We are in the process of putting together the next edition of the FFFoxy Podcast, which will be a feature on the Kendra Steiner Editions micro-press out of San Antonio, Texas, run by the inimitable writer and poet, Bill Shute. In preparation for that feature, Bill has graciously allowed us to re-publish his recent review of the massive 9-CD box set of solo piano performances by Jandek entitled "The Song of Morgan". Like all Corwood Industries releases, this can be purchased directly at a reasonable price ($32 U.S./$33 outside of U.S.) from the most reliable mail order service around:
P.O. Box 15375
Houston, TX 77220
Now that I’ve had a chance to listen to all nine discs of the new Jandek solo piano box set, THE SONG OF MORGAN, I wanted to get a brief review up. This release has generated a lot of interest and discussion, and while someone should (and surely will) do a more in-depth and analytical discussion of the set disc-by-disc, I can provide a general commentary on the topography of the set now that I’ve flown over the entire territory.
Jandek has been moving more into instrumental music with some of his recent studio releases; however, since we do not know if these albums come out in recording order, and we do not know what unreleased sessions may have been recorded between what’s released, I’m hesitant to see any trend here, except that the Representative From Corwood is finding enjoyment in exploring the possibilities of the music half of the Jandek project. After all, he’s entitled to do that. His collected lyrics (and I’m not even counting the live shows) would probably fill a 500-page poetry book, so there’s a huge body of diverse work there to explore.
I’ve spent a lot of time with the Helsinki Saturday album (Corwood 796, and still available), recorded live in Finland and featuring Jandek’s piano with harp accompaniment, and that beautiful album brings to mind the work of Erik Satie for many, a minimal yet playful piano music that stays within well-defined parameters but is quite expressive within those self-imposed boundaries. There is some of that on the nine discs of The Song of Morgan, particularly on Disc One, but as we move through the collection, there is a much broader dynamic range here.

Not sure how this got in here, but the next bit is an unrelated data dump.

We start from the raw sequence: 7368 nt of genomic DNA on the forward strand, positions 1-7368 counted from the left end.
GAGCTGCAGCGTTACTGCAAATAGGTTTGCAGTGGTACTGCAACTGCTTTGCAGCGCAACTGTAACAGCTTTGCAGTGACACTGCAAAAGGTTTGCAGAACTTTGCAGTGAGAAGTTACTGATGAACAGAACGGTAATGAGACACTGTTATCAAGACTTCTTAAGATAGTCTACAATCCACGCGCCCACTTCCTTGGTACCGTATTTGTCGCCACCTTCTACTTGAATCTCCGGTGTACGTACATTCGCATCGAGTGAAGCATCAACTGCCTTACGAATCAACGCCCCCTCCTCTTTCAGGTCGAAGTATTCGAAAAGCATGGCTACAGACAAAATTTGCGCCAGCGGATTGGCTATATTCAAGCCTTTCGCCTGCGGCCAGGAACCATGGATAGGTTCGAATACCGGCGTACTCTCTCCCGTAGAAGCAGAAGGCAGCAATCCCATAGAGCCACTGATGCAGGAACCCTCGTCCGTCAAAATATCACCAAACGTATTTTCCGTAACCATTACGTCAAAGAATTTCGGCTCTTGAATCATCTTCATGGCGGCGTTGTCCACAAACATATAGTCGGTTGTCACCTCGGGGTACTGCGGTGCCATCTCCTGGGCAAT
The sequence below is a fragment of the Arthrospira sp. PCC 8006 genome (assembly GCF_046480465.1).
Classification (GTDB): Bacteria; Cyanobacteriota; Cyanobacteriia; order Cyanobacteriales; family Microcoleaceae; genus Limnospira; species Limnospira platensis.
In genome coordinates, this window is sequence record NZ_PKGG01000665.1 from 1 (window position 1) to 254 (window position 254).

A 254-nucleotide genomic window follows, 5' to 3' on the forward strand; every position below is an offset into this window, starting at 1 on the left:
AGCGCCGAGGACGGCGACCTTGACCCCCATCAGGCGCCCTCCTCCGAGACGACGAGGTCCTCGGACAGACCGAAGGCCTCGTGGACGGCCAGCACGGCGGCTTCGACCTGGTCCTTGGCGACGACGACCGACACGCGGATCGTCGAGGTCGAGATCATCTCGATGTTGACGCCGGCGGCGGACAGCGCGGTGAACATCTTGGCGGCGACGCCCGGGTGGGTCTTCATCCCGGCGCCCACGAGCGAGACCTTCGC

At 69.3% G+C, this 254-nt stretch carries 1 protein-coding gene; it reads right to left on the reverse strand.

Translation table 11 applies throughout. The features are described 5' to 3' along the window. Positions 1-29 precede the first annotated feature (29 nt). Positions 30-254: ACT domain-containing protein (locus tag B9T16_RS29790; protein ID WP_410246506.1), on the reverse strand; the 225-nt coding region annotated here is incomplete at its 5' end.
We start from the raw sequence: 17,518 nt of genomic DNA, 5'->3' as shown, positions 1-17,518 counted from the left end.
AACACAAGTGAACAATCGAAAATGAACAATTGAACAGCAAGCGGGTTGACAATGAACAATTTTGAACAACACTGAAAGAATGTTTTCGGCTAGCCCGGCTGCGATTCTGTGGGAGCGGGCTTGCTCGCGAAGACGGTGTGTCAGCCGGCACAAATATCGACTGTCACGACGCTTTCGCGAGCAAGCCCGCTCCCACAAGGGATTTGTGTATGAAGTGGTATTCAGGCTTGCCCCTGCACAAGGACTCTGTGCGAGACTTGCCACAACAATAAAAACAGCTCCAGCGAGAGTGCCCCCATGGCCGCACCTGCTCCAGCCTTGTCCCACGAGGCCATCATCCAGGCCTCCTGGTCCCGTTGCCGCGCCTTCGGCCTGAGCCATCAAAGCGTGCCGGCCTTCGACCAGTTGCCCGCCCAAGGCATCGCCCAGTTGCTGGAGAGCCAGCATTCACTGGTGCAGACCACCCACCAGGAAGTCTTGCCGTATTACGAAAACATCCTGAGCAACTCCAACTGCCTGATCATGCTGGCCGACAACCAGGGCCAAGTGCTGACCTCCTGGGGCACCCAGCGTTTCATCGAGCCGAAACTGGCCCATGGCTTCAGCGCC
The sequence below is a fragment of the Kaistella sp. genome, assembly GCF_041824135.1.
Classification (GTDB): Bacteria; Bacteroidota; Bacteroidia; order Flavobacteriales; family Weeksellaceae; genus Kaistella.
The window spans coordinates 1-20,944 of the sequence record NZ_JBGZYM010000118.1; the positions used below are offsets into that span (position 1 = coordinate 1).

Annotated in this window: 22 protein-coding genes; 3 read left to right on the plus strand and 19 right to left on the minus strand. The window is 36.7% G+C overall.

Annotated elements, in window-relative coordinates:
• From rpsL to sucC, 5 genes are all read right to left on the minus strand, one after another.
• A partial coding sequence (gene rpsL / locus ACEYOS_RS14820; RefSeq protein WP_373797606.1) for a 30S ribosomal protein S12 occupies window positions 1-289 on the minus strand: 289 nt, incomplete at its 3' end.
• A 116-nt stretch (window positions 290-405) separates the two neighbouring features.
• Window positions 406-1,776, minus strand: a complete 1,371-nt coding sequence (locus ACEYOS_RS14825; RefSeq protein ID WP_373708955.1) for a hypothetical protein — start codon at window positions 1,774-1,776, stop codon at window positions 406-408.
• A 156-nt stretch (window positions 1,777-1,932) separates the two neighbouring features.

Chopin would seem to be the main touchstone (and I did not even make the “Nocturne” connection until I googled Chopin to brush up on his work before writing this), and I’m also reminded during some passages of 19th Century American parlor music, but this is not music constructed in the manner of a Chopin…or even in the manner of a John Cage or a Morton Feldman. As always, I have the feeling that, like his guitar-based music, Jandek’s is a pure creation, NOT an imitation or composite of “influences.”
As I listen to these nine pieces, each one clocking in at around an hour, I am hearing a series of “piano explorations”….it’s as if the performer sits down at the piano, begins developing a phrase, plays around with it while gradually making his way up or down the keyboard, and evolves into a related passage, taking that in a new direction and seeing where it goes, etc. The method reminds me of a pianistic “walk in the woods,” stopping to explore some areas in more detail, slowing down the pace here, speeding up the pace there, observing a gentle stream, pulling back and taking a view of a massive vista. But not winding up where he began…not working in a THEME–DEVELOPMENT AND VARIATIONS ON THEME AND MOTIFS–THEME format. What I’m reminded of most, actually, is the way Gertrude Stein will develop one of her texts such as “If I Told Him,” where she’ll repeat a phrase with some slight changes, then introduce a new word or two, and then follow the possibilities of that new combination, then add some new elements into the mix, and keep doing that and seeing where the textual journey takes her. If you can imagine a musical journey similar to that, played by someone who respects the classical piano traditions of the 1800′s and early 1900′s, but who comes to the piano with an outsider’s fresh eye, then maybe you have some idea of what you’ll be getting here.